Then I left them one night at the South Bay Ceili at St. Stephen's Green. I called the next day, but they hadn't seen them. I stopped by on the way home from work. They were gone. I was actually heartbroken at losing these shoes.

So for the past couple of years, I've searched Doc Marten's websites and other shoe sites and even eBay searching for a replacement for my shoes. I've bought similar shoes, but none measured up. So then a friend posted about the shoes she bought herself for her birthday, and I happened to look one more time. After eBay, I searched Google and clicked on one link at the top which took me to a list of Docs, and there, right there, was a shoe that looked much like mine. I clicked on it, and found yes, it was very very similar. And they had two pairs left, one in my size. I can't wait til they arrive next week. Then I can start the process of breaking them in, and hopefully, with a little luck, they will become my new favorite shoes.

Wednesday, March 22, 2006

Some People Juggle Geese

In my wanderings I happened across a Beanie Baby goose at the thrift store, and happened to pick it up thinking that it might make a fun small prize at the Browncoat Ball. But now I'm having to wrestle with that idea.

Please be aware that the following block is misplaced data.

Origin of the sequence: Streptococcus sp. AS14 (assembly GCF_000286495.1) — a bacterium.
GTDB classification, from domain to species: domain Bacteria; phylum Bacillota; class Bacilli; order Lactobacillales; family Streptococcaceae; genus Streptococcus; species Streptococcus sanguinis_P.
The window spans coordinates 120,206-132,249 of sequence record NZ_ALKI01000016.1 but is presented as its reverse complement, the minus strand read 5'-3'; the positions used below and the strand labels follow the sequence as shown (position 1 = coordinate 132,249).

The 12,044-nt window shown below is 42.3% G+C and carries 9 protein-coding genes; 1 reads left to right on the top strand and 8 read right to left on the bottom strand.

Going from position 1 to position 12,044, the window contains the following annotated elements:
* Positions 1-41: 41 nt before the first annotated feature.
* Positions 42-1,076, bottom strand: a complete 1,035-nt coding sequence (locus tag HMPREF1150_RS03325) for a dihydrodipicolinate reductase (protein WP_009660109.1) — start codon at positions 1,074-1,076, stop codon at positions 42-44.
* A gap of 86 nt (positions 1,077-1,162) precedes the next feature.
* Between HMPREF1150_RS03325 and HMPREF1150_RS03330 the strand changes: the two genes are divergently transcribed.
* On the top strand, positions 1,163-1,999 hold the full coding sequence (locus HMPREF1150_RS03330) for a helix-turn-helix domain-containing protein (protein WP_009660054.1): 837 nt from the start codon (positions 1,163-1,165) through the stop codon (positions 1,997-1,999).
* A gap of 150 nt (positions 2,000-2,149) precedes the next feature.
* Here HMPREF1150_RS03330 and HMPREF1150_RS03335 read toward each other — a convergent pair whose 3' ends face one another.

Pixel thinks this goose is the best toy ever. Rick caught him playing with it a month ago, and put it on top of the shelf in the bathroom where Pixel couldn't get it. So I was cleaning last night (day 4 - still cleaning. Tonight's task - clean the dirty hand prints off the walls and ceilings) and I pulled down the goose. I put it down, not really thinking this was some sort of magic kitty summoning tool. But before I know it, there's Pixel throwing it into the air and catching it and tossing it and swatting it, over and over again. I yell, "Hey!" and take it away from him. I put it in the center of the table, and I didn't think he saw me do it. He's not allowed on the table. But a few minutes later I walk in and he's just fished it off the table, and again with the fling-catch-fling-swat.